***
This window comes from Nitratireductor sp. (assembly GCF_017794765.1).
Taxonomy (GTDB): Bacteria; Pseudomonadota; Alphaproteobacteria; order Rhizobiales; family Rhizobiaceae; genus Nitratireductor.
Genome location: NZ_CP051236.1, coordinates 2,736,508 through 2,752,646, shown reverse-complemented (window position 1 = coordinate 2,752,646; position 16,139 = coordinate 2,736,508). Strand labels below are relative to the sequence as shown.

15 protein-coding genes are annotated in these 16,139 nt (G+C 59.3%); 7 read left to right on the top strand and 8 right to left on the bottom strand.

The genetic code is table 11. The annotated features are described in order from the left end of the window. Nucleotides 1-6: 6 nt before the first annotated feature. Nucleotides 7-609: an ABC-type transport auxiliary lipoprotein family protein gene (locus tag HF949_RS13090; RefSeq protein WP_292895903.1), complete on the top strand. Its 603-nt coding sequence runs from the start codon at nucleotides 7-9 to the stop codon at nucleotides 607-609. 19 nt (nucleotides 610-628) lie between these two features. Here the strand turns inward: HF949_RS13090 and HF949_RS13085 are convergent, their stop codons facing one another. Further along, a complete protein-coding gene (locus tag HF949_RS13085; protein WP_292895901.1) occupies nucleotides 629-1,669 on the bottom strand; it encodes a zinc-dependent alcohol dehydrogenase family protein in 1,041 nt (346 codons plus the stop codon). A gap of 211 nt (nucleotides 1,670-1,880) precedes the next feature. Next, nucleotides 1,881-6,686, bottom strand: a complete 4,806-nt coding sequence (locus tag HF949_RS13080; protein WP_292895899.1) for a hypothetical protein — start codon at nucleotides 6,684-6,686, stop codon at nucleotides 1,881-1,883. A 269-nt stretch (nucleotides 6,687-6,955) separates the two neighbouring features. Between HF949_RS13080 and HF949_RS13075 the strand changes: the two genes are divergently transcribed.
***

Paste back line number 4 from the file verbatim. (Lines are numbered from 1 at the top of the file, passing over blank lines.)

15 protein-coding genes are annotated in these 16,139 nt (G+C 59.3%); 7 read left to right on the top strand and 8 right to left on the bottom strand.